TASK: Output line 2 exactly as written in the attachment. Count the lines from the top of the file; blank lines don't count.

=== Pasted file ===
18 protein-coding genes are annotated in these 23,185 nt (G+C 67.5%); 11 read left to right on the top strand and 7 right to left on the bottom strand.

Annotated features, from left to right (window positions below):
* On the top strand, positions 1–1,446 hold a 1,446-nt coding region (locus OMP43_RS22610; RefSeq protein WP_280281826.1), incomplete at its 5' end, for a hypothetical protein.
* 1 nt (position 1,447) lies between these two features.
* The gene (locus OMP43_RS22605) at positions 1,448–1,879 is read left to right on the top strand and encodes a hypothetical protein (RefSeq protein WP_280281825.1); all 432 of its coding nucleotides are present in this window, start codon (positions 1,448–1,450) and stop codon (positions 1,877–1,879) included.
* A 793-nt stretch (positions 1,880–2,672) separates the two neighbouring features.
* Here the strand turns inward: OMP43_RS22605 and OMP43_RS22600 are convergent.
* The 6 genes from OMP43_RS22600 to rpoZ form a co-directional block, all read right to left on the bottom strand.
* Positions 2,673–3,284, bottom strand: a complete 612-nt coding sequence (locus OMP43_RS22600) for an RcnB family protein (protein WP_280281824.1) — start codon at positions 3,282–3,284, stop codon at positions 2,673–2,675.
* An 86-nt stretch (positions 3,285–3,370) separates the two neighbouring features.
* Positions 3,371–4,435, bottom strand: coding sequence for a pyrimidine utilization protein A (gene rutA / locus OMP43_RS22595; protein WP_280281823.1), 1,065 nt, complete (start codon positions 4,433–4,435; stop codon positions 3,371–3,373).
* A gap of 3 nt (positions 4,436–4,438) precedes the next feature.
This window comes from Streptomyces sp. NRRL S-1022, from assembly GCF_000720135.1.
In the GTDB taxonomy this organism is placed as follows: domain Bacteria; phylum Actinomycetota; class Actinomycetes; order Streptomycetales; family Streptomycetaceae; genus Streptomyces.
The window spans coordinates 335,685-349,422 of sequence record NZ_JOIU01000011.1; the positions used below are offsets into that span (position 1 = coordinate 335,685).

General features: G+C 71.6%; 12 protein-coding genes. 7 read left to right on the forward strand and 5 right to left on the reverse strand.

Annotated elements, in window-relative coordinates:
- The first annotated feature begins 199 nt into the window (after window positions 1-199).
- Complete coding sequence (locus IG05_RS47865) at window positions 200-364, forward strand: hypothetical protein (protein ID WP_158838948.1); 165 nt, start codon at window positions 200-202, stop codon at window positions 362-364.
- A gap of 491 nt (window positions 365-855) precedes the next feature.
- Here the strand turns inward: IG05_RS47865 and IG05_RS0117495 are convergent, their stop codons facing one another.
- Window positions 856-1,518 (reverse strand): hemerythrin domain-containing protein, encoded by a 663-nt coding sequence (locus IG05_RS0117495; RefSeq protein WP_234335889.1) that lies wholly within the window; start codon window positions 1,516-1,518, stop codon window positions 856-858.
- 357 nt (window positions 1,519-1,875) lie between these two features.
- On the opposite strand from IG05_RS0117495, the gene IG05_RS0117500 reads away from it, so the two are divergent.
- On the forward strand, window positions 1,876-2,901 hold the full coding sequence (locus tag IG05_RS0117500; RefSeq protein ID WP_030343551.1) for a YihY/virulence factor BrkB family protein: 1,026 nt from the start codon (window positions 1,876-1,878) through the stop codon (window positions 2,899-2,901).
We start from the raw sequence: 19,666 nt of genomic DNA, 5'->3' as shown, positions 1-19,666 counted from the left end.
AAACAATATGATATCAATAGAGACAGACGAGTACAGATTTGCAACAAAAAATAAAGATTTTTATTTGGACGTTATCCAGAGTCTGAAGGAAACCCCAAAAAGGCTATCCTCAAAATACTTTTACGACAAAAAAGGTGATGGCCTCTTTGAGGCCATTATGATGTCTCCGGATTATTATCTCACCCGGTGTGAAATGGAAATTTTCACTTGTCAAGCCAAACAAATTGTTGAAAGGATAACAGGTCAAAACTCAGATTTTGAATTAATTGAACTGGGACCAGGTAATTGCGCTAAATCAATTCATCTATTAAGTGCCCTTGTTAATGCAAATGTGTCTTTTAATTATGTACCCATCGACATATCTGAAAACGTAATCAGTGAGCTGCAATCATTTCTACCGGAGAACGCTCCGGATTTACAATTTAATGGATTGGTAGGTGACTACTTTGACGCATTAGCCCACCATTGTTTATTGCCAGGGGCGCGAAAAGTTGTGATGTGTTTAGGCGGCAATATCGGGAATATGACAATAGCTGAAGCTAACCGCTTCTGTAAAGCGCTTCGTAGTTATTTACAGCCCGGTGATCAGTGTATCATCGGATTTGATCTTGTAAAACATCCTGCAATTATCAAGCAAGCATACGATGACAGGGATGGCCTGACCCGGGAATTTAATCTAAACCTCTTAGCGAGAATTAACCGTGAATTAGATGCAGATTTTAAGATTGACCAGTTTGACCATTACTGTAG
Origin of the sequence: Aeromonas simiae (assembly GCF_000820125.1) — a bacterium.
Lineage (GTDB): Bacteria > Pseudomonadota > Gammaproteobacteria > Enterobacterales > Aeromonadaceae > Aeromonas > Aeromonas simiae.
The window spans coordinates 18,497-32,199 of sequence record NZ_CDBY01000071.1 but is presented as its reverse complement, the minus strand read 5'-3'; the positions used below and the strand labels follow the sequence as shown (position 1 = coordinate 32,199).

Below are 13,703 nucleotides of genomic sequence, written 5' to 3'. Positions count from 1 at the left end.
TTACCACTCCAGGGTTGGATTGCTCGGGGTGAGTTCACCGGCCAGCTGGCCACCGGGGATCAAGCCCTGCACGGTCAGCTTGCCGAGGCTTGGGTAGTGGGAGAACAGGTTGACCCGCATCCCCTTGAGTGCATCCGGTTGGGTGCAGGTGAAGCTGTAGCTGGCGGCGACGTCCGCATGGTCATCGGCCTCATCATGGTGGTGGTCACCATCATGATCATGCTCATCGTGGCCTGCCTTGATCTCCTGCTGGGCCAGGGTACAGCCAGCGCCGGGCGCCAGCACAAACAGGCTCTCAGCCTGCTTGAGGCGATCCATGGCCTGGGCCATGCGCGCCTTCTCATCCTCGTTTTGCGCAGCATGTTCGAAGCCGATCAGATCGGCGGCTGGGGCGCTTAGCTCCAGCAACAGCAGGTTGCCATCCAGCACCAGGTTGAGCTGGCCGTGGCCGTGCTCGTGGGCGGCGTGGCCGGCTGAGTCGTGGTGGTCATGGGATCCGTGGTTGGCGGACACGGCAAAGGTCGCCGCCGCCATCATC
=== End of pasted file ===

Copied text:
Annotated features, from left to right (window positions below):